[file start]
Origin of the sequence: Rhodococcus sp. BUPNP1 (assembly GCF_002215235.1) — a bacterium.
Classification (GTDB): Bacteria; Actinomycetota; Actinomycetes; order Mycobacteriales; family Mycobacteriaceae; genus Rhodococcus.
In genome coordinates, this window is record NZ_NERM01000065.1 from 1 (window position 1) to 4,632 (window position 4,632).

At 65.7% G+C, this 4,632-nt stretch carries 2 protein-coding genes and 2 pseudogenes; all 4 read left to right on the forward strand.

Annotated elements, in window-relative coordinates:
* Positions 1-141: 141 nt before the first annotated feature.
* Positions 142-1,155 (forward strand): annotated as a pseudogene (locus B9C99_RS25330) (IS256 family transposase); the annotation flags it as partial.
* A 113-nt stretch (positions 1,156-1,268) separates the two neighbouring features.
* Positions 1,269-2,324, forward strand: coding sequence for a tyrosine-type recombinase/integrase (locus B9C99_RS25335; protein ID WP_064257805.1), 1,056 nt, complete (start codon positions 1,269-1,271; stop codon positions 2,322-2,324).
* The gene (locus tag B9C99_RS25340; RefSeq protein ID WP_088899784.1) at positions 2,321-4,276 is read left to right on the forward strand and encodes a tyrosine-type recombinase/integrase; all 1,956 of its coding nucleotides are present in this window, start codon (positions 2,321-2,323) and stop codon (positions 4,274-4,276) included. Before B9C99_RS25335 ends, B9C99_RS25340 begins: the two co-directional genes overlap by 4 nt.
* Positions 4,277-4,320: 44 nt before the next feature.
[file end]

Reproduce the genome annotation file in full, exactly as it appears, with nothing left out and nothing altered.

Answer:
Origin of the sequence: Rhodococcus sp. BUPNP1 (assembly GCF_002215235.1) — a bacterium.
Classification (GTDB): Bacteria; Actinomycetota; Actinomycetes; order Mycobacteriales; family Mycobacteriaceae; genus Rhodococcus.
In genome coordinates, this window is record NZ_NERM01000065.1 from 1 (window position 1) to 4,632 (window position 4,632).

At 65.7% G+C, this 4,632-nt stretch carries 2 protein-coding genes and 2 pseudogenes; all 4 read left to right on the forward strand.

Annotated elements, in window-relative coordinates:
* Positions 1-141: 141 nt before the first annotated feature.
* Positions 142-1,155 (forward strand): annotated as a pseudogene (locus B9C99_RS25330) (IS256 family transposase); the annotation flags it as partial.
* A 113-nt stretch (positions 1,156-1,268) separates the two neighbouring features.
* Positions 1,269-2,324, forward strand: coding sequence for a tyrosine-type recombinase/integrase (locus B9C99_RS25335; protein ID WP_064257805.1), 1,056 nt, complete (start codon positions 1,269-1,271; stop codon positions 2,322-2,324).
* The gene (locus tag B9C99_RS25340; RefSeq protein ID WP_088899784.1) at positions 2,321-4,276 is read left to right on the forward strand and encodes a tyrosine-type recombinase/integrase; all 1,956 of its coding nucleotides are present in this window, start codon (positions 2,321-2,323) and stop codon (positions 4,274-4,276) included. Before B9C99_RS25335 ends, B9C99_RS25340 begins: the two co-directional genes overlap by 4 nt.
* Positions 4,277-4,320: 44 nt before the next feature.